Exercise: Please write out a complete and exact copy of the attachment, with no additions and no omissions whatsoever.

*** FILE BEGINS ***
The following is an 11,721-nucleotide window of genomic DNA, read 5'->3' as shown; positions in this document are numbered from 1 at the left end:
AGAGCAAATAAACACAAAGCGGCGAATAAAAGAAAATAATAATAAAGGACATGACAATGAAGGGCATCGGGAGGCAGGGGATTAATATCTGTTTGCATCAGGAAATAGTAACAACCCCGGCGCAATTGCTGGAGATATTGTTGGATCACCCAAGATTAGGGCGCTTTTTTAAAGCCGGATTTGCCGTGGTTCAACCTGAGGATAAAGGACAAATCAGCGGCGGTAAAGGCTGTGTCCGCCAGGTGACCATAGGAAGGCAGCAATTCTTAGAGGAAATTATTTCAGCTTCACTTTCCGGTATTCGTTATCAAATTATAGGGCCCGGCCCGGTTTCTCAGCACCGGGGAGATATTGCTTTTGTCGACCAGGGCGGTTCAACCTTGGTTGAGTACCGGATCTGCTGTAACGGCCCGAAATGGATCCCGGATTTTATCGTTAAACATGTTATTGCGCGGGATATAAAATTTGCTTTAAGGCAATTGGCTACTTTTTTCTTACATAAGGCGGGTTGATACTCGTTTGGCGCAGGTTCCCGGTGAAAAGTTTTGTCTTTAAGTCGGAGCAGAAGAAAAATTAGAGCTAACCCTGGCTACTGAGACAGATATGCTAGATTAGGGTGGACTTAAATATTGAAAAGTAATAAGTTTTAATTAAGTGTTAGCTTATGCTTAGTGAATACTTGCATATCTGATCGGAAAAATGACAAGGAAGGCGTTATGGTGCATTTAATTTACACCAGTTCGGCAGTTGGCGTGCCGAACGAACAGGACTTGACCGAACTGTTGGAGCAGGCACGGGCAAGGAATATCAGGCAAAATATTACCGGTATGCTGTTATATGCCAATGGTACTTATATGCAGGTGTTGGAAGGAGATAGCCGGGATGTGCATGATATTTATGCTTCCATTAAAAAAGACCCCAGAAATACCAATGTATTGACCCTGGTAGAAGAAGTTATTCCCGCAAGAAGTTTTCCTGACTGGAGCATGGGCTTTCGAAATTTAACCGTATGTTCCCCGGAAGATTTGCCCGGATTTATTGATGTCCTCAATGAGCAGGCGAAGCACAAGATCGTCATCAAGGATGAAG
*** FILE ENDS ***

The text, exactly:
The following is an 11,721-nucleotide window of genomic DNA, read 5'->3' as shown; positions in this document are numbered from 1 at the left end:
AGAGCAAATAAACACAAAGCGGCGAATAAAAGAAAATAATAATAAAGGACATGACAATGAAGGGCATCGGGAGGCAGGGGATTAATATCTGTTTGCATCAGGAAATAGTAACAACCCCGGCGCAATTGCTGGAGATATTGTTGGATCACCCAAGATTAGGGCGCTTTTTTAAAGCCGGATTTGCCGTGGTTCAACCTGAGGATAAAGGACAAATCAGCGGCGGTAAAGGCTGTGTCCGCCAGGTGACCATAGGAAGGCAGCAATTCTTAGAGGAAATTATTTCAGCTTCACTTTCCGGTATTCGTTATCAAATTATAGGGCCCGGCCCGGTTTCTCAGCACCGGGGAGATATTGCTTTTGTCGACCAGGGCGGTTCAACCTTGGTTGAGTACCGGATCTGCTGTAACGGCCCGAAATGGATCCCGGATTTTATCGTTAAACATGTTATTGCGCGGGATATAAAATTTGCTTTAAGGCAATTGGCTACTTTTTTCTTACATAAGGCGGGTTGATACTCGTTTGGCGCAGGTTCCCGGTGAAAAGTTTTGTCTTTAAGTCGGAGCAGAAGAAAAATTAGAGCTAACCCTGGCTACTGAGACAGATATGCTAGATTAGGGTGGACTTAAATATTGAAAAGTAATAAGTTTTAATTAAGTGTTAGCTTATGCTTAGTGAATACTTGCATATCTGATCGGAAAAATGACAAGGAAGGCGTTATGGTGCATTTAATTTACACCAGTTCGGCAGTTGGCGTGCCGAACGAACAGGACTTGACCGAACTGTTGGAGCAGGCACGGGCAAGGAATATCAGGCAAAATATTACCGGTATGCTGTTATATGCCAATGGTACTTATATGCAGGTGTTGGAAGGAGATAGCCGGGATGTGCATGATATTTATGCTTCCATTAAAAAAGACCCCAGAAATACCAATGTATTGACCCTGGTAGAAGAAGTTATTCCCGCAAGAAGTTTTCCTGACTGGAGCATGGGCTTTCGAAATTTAACCGTATGTTCCCCGGAAGATTTGCCCGGATTTATTGATGTCCTCAATGAGCAGGCGAAGCACAAGATCGTCATCAAGGATGAAG